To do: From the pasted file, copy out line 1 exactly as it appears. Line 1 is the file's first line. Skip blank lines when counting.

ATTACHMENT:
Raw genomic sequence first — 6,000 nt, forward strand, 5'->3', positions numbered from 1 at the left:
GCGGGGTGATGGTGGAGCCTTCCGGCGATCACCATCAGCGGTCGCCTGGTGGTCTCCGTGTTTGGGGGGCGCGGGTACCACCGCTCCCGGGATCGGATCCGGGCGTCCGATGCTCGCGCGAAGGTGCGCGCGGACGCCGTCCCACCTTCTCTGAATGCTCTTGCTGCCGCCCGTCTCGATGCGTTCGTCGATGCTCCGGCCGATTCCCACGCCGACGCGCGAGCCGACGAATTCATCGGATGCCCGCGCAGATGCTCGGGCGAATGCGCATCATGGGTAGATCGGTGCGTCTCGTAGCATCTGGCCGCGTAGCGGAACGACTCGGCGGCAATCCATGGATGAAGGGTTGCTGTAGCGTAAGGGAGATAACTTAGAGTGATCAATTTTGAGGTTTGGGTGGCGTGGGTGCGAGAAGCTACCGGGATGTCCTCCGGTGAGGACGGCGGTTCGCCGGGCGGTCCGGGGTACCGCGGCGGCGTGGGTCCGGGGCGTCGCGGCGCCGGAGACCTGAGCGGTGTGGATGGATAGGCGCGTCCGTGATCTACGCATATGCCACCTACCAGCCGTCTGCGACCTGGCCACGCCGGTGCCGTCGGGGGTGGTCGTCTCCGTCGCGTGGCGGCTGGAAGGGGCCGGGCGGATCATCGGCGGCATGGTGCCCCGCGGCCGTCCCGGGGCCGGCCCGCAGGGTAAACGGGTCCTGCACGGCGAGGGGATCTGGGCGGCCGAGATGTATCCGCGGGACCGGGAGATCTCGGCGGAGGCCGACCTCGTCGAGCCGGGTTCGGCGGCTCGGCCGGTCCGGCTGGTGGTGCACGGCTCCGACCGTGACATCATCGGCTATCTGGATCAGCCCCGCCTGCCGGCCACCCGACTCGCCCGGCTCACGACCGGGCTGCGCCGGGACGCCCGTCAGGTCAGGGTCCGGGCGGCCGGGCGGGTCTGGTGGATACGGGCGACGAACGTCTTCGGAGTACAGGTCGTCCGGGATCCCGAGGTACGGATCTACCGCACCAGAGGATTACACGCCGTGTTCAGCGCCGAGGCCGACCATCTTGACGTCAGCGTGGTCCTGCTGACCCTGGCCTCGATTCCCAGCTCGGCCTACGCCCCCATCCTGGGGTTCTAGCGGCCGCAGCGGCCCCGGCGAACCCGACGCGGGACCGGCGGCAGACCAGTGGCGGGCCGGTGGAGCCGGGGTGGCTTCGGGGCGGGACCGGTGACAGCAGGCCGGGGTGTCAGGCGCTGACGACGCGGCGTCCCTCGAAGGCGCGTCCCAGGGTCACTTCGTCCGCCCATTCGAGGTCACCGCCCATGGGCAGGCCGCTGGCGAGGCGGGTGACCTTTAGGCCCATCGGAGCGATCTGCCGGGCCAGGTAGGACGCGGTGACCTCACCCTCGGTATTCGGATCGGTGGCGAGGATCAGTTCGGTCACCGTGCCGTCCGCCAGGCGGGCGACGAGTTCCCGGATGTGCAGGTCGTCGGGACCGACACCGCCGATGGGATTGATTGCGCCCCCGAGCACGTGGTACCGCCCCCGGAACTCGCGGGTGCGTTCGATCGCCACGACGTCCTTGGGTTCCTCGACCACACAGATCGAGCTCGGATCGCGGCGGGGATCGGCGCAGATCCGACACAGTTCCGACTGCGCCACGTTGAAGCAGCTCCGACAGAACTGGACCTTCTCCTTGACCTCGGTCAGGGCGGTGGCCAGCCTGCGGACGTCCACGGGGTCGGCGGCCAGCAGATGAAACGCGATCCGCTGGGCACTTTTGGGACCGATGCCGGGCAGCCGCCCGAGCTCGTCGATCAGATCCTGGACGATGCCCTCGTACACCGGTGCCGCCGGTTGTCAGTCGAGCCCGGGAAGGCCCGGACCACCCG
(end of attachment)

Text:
Raw genomic sequence first — 6,000 nt, forward strand, 5'->3', positions numbered from 1 at the left: